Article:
Once again, we are wondering what happened to another young person of color who has died in police custody. 

This time, the victim is 16-year-old Gynnya McMillen, who was booked at Lincoln Village Juvenile Detention Center in Kentucky on January 10 after a “domestic incident,” according to CBS. McMillen spent the night alone in a cell where she was found dead the next morning.

Few details were initially released about the time McMillen spent in custody, but the Kentucky Center for Investigative Reporting (KyCIR) reported on Friday that guards employed martial arts on the young girl. According to the Kentucky Department of Juvenile Justice, the teen was physically restrained after refusing to remove her sweatshirt:

“The staff performed an Aikido restraint hold to safely conduct a pat-down search and remove the youth’s hoodie,” said Stacy Floden, a spokesperson for the detention center. 

Aikido is a modern Japanese form of martial arts.

While it is unclear whether or not the martial arts had anything to do with the teen’s death, attorney and juvenile justice expert Michele Deitch criticized the practice in particular, saying that youths in detention should only be restrained when there’s a risk of physical danger to themselves or others. 

Deitch added that refusal to remove a sweatshirt is not acceptable grounds for restraint, reports CBS.

According to authorities, a staff member who failed to properly monitor McMillen while she was alone in her cell has been placed on “special investigative leave with pay.”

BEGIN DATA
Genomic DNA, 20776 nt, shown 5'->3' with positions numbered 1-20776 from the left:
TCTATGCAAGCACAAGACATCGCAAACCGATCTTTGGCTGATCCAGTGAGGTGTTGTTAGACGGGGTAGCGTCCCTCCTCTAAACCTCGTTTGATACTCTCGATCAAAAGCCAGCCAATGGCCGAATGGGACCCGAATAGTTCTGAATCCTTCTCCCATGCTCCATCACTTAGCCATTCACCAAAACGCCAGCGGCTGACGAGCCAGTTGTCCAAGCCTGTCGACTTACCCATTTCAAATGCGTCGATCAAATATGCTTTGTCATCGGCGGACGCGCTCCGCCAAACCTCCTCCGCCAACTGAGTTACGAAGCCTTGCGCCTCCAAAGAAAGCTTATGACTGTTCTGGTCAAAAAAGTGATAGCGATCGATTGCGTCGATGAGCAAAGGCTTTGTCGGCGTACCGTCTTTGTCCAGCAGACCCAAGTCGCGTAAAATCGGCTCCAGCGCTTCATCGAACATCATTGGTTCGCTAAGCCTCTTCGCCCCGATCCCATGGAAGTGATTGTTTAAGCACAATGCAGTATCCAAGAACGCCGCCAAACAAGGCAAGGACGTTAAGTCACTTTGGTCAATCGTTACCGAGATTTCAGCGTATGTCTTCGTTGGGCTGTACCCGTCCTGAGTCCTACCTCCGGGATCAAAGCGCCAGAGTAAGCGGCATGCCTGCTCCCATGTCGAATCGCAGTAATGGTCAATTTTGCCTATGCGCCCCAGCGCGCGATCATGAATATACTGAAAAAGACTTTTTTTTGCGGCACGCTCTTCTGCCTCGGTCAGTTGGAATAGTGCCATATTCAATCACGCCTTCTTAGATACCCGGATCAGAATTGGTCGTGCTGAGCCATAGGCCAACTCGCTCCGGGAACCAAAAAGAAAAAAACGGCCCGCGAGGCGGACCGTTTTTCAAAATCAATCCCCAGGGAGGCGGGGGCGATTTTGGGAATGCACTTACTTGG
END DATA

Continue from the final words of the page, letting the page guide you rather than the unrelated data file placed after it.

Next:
The scenario is one we have heard before: The teen’s death bears striking resemblance to the deaths of Sandra Bland and Kindra Chapman—both women of color who died under suspicious circumstances while in police custody last year.

Bland’s death made national headlines in July when the 28-year old was found dead in her Texas jail cell. She had been arrested as the result of a minor traffic violation, and allegedly hanged herself while in custody—despite claims from her family that she would have never committed suicide.

A day after Bland’s death, Chapman, another young black woman, was found dead in her Alabama jail cell. As in Bland’s case, the state claimed that Chapman hanged herself. The Chapman family had doubts, but later confirmed the suicide

Twitter amplified Bland and Chapman’s deaths, which led to national outcry. It also shone a spotlight on the issue of police brutality, and black people dying in police custody. Twitter users are taking to the social networking site once again, this time to question the suspicious circumstances surrounding McMillen’s death:

McMillen’s family has also taken to social media to demand justice, and has created a Facebook page titled “Justice for Gynnya McMillen.”

Multiple agencies—including the Department of Juvenile Justice and Kentucky State Police—are investigating, while more details surrounding McMillen’s death emerge.